Health Endowments, Schooling Allocation in the Family, and Longevity: Evidence from US Twins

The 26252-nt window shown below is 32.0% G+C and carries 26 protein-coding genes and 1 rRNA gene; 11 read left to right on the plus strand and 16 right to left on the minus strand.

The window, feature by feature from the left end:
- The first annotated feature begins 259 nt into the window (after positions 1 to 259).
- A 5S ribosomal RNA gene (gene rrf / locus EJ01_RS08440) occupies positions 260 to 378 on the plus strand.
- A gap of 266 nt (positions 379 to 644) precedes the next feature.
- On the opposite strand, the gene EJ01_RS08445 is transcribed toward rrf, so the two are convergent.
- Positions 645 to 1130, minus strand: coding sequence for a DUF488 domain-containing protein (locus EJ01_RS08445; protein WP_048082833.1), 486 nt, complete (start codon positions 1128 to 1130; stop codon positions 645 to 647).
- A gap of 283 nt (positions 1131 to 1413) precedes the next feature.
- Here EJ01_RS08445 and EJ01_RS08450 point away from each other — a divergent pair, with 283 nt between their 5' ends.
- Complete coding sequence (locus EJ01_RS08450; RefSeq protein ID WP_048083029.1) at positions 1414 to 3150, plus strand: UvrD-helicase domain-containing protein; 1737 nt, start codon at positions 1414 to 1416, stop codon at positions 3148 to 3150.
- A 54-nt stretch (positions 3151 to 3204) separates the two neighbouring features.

We analyze data from the Minnesota Twin Registry (MTR) and the Socioeconomic Survey of Twins (SST), combined with new mortality data, and contribute to two bodies of literature. First, we demonstrate a beneficial casual effect of education on health and longevity. Literature results on this subject based on natural experiments and twin studies are controversial despite a long history of research. Second, we shed light on how families allocate resources among siblings, another controversial question. We show that if one twin has a poorer health endowment parents will compensate for the difference with more schooling. We argue that we can expect a bias towards detecting a reinforcement case. Despite the bias we still find evidence of compensating behavior. For identification, we rely on identical genes in monozygotic twins, gene variation in dizygotic twins, and shared family background in all twins, and control for the key background characteristics of birth weight and disabling injury. We account for measurement error in reported years of schooling.